January 31, 2005

E coli contamination of L Winnipeg beaches traced to shorebirds

Extensive sampling of Gimli Beach and West Grand Beach, on Lake Winnipeg, last summer has confirmed that shorebirds contribute the largest amount of E coli bacteria to Lake Winnipeg shores. "Extensive samples collected in 2004 allowed for reanalysis of the 2003 data by direct comparison to an expanded database resulting in many of the previously unmatched samples being uniquely matched to shorebirds, including geese," said Water Stewardship Minister Steve Ashton.

The most recent DNA fingerprinting commissioned by Manitoba Water Stewardship reinforce previous data showing shorebirds such as gulls and geese to be the primary identifiable sources of E coli along the beaches. The E coli then makes its way into bathing water from the sand by the uprush and backwash of water into the beach area.

The most recent research conducted by Manitoba Water Stewardship supports the theory that increased E coli readings are shoreline phenomena and do not contribute to E coli densities beyond the swimming area in deeper water. Wet sand underlying beaches harbours E. coli and certain wind conditions will create wave action which occasionally disperses E. coli living in the sand to bathing water, resulting in periodic high E. coli readings.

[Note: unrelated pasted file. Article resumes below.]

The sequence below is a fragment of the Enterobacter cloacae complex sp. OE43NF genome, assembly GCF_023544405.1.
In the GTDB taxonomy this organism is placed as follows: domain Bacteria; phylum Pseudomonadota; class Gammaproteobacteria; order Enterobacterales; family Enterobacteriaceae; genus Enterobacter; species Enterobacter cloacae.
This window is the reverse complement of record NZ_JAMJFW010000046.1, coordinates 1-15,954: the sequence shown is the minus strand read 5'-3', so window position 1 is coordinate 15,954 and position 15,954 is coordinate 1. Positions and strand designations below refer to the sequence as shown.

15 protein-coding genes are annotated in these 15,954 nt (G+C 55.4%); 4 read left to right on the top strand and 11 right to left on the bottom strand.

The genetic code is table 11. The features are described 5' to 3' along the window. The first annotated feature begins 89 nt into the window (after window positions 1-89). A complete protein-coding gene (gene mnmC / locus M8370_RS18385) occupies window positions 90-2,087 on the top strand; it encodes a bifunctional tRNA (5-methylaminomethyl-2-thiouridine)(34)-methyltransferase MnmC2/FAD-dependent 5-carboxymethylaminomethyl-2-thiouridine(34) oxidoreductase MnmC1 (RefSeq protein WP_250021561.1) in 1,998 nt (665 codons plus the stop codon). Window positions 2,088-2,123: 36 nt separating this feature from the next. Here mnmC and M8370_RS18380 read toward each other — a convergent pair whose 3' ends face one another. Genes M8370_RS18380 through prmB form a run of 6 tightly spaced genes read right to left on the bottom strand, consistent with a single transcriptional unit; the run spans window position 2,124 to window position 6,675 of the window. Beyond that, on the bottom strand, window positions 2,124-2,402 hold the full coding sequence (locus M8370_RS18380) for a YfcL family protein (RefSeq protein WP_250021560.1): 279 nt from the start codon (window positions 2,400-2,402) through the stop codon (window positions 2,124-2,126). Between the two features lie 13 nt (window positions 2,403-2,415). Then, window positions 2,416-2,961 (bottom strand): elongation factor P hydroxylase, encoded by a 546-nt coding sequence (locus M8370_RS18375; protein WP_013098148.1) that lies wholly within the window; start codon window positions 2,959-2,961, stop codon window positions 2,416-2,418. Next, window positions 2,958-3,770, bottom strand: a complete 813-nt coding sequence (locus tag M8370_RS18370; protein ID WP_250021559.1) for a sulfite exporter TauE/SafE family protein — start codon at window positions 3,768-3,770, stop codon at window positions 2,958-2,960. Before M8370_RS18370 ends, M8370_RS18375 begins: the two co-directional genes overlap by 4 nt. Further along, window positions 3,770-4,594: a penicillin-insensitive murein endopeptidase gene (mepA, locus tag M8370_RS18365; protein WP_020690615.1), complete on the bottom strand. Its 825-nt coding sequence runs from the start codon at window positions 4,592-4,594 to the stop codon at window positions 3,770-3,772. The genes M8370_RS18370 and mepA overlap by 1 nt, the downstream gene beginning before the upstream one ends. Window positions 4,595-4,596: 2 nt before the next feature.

"Recent and future research activities will significantly enhance our understanding of water quality at the beaches and the largely natural processes responsible for transferring and dispersing bacteria into beach water," Ashton said, adding that, "the data collected during 2004 will be used to develop our early-warning predictive model."

In 2003, 10% of the total sand and water samples could be attributed to shorebirds while approximately 80% of the samples could not be matched to a source. In 2004, approximately 50% of the sand and water samples could be attributed to shorebirds and geese, while 34% of the samples could not be matched to a source.

Improper disposal of food waste on the beach (i.e. littering) attracts gulls and other birds, which in turn contribute to the high levels of E. coli in sand. Major Lake Winnipeg beaches have been routinely monitored for bacteria since the early 1980s. If Manitoba's recreational water quality objective level of 200 E coli per 100 ml of water is repeatedly exceeded, beaches are posted by order of a medical officer of health.

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